Cairo -- Angry protesters attacked U.S.
diplomatic compounds in Libya and Egypt on Tuesday, citing in both
instances an online film considered offensive to Islam.
In Cairo, several men
scaled the walls of the U.S. Embassy and tore down its American flag,
according to CNN producer Mohammed Fahmy, who was on the scene.
In Libya, witnesses say
members of a radical Islamist group called Ansar al-Sharia protested
near the U.S. Consulate in Benghazi, where NATO jets established no-fly
zones last year to blunt ground attacks from then Libyan strongman
The group then clashed with security forces in the city, blocking roads leading to the consulate, witnesses said.
The Libyan government
notified the United States that an employee at the U.S. Consulate was
killed, a State Department official told CNN.
The State Department does
not have independent confirmation of the death, the official said. The
nationality of the worker was not immediately known.
In Egypt, police and army
personnel formed defensive lines around the U.S. Embassy in an effort
to prevent demonstrators from advancing, but not before the protesters
affixed a black flag atop a ladder in the American compound.
The black flag, which
hangs in full view from inside the complex, is adorned with white
characters that read, "There is no God but Allah and Mohammed is his
messenger," an emblem often used by Islamic radicals.
A volley of warning shots
were fired as a large crowd gathered around the compound, although it
is not clear who fired the shots.
Egyptian groups point to
U.S. websites, including YouTube, that have scenes from the film. Some
anti-Muslim blogs also have flagged the movie.
In a series of disjointed scenes, filmmakers depict Prophet Mohammed as a child molester, womanizer and ruthless killer.
Most of the Muslim world considers depictions of Mohammed to be blasphemous and deeply offensive.
It was not clear late Tuesday who produced the film and under what auspices.
Embassy officials issued
a warning to Americans in Egypt, telling them to avoid the
demonstrations which "may gather in front of the U.S. Embassy, or
Egyptian government buildings such as the People's Assembly and Ministry
"It is unclear if large
numbers will take to the streets, but clashes may occur should two
opposing groups come into contact with one another," the U.S. Embassy
said in a statement. "Large gatherings and non-essential travel in and
around downtown and Garden City should be avoided this afternoon."
could been seen Tuesday afternoon holding up bits of a shredded American
flag to television camera crews while chanting anti-U.S. slogans.
An embassy phone
operator told CNN that the compound had been cleared of diplomatic
personnel earlier in the day, ahead of the apparent threat, while
Egyptian riot police and the army were called in.
"This is an expression
of a feeling that is thought to be an insult," said Nizih El Naggary, a
spokesman for the Egyptian Foreign Ministry. "But events like this are
extremely deplorable. And we have to work to get things under control."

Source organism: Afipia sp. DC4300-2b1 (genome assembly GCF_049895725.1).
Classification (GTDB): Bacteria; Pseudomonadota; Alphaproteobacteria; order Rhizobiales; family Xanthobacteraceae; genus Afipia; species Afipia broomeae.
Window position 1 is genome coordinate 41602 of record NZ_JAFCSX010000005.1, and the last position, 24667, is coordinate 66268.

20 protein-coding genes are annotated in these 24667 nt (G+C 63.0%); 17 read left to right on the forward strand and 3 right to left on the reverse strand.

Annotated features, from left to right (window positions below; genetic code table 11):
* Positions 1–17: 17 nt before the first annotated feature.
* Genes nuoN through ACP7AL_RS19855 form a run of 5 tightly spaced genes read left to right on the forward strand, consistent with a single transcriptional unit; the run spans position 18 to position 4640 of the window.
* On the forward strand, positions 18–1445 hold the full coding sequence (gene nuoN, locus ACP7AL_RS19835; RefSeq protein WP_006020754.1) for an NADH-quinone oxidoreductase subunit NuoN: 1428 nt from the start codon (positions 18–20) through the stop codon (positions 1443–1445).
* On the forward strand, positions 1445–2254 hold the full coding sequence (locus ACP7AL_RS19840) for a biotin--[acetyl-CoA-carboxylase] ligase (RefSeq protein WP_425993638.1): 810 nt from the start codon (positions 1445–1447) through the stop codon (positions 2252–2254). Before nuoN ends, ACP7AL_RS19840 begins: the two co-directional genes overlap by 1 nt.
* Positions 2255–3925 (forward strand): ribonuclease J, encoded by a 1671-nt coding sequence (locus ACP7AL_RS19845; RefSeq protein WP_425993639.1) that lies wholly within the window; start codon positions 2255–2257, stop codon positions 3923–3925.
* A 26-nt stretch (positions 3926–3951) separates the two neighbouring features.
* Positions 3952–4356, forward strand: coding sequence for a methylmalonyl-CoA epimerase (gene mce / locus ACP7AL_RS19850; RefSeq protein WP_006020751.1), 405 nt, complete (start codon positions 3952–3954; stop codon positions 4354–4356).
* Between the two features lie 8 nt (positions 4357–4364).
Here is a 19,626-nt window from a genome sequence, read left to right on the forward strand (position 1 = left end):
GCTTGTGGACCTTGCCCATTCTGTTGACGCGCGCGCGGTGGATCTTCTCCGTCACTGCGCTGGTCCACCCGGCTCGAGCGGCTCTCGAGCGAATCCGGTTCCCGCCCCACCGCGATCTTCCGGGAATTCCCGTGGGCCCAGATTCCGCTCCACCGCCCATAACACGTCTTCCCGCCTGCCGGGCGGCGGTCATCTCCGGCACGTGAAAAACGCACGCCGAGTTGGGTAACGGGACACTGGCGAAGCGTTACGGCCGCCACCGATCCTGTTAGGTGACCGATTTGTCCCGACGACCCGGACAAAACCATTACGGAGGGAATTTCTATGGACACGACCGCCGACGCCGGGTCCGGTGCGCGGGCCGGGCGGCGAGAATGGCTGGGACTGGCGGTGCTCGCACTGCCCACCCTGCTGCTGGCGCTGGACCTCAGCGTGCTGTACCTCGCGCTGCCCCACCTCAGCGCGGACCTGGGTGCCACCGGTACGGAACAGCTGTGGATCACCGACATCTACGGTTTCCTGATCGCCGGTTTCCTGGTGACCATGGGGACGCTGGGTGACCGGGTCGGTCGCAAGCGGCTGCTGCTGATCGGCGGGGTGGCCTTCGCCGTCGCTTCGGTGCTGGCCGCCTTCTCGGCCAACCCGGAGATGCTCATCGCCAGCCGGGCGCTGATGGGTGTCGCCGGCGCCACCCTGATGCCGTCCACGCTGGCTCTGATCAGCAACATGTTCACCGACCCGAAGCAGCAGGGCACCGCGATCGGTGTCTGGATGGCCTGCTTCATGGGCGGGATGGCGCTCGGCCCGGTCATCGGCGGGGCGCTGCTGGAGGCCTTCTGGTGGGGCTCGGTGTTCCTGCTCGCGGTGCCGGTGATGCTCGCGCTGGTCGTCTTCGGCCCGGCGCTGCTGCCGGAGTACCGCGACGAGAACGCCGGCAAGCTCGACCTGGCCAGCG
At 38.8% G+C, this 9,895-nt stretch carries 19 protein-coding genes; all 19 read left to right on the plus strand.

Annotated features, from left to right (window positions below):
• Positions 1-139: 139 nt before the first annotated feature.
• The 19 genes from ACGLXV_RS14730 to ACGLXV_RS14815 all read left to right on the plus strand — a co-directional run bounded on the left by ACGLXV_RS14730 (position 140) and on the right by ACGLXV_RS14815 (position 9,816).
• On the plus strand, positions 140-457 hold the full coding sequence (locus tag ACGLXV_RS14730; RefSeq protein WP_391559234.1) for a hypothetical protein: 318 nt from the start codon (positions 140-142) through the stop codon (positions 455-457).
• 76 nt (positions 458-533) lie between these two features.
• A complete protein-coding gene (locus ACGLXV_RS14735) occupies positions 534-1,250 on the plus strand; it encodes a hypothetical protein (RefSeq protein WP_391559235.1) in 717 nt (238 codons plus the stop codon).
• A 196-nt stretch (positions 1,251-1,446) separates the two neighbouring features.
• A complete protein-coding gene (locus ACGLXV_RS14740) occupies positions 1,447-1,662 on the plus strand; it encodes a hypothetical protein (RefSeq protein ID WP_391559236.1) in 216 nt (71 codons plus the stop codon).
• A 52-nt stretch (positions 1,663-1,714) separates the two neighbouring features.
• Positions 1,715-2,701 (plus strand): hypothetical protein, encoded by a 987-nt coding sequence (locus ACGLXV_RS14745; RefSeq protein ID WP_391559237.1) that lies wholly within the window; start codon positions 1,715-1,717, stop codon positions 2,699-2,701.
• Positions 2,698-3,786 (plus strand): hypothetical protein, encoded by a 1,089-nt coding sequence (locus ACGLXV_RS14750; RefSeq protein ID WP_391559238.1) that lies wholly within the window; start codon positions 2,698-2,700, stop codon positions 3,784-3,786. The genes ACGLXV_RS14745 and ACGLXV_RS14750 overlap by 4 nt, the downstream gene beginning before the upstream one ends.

The Foreign Ministry
issued a statement Tuesday, pledging to protect embassies and warning of
the protests' potentially debilitating effects on the Egyptian economy.
"There are police forces
at the demonstrations," El Naggary said. "They should be protecting the
embassy and asking people to leave."
claimed responsibility for organizing the demonstrations Tuesday,
including Salafist leader Wesam Abdel-Wareth, who is president of
Egypt's conservative Hekma television channel.
Mohamed al-Zawahiri --
the brother of al Qaeda leader Ayman al-Zawahiri -- added, "We called
for the peaceful protest joined by different Islamic factions including
the Islamic Jihad (and the) Hazem Abu Ismael movement."
"We were surprised to
see the big numbers show up, including the soccer Ultra fans," he said.
"I just want to say, how would the Americans feel if films insulting
leading Christian figures like the pope or historical figures like
Abraham Lincoln were produced?"
He added that "the film portrays the prophet in a very ugly manner, alluding to topics like sex, which is not acceptable."
The U.S. Embassy in Cairo announced that it had canceled visa services for Wednesday.
It also said in a
statement that it "condemns the continuing efforts by misguided
individuals to hurt the religious feelings of Muslims -- as we condemn
efforts to offend believers of all religions."
"Respect for religious
beliefs is a cornerstone of American democracy," the statement said. "We
firmly reject the actions by those who abuse the universal right of
free speech to hurt the religious beliefs of others."
Demonstrations elicited a
mixture of reactions from the Egyptian street, where last year tens of
thousands turned out in opposition to former Egyptian President Hosni
This summer, Egypt's
first Islamist president, Mohamed Morsy, was sworn into power at Tahrir
Square, the scene of the nation's revolution in 2011.
Though Tuesday's embassy
protests are the first that Morsy has dealt with, Egypt recently
produced similar scenarios when protesters attacked the Israeli and
Syrian embassies in unrelated episodes.
"These protests are a
bad image for Egypt," said a Cairo street vendor named Ahmed. "Of course
I'm against insulting Islam, but it's the undereducated, poor people
who are out here causing problems."
"All I want for Egypt is security and stability," he said. "And as you can see this isn't it."
The incident occurred on
the 11th anniversary of the 9/11 attacks as crowds gathered across the
United States in somber remembrance of a day that left nearly 3,000
Tuesday's focus on the
controversial film also drew comparisons to outcry generated from a 2008
movie produced by an anti-Muslim Dutch lawmaker, which then sought to
portray Islam as a violent religion.
Geert Wilders' film
"Fitna," which he released online, featured images of terrorist acts
superimposed over verses from the Quran.
the movie is here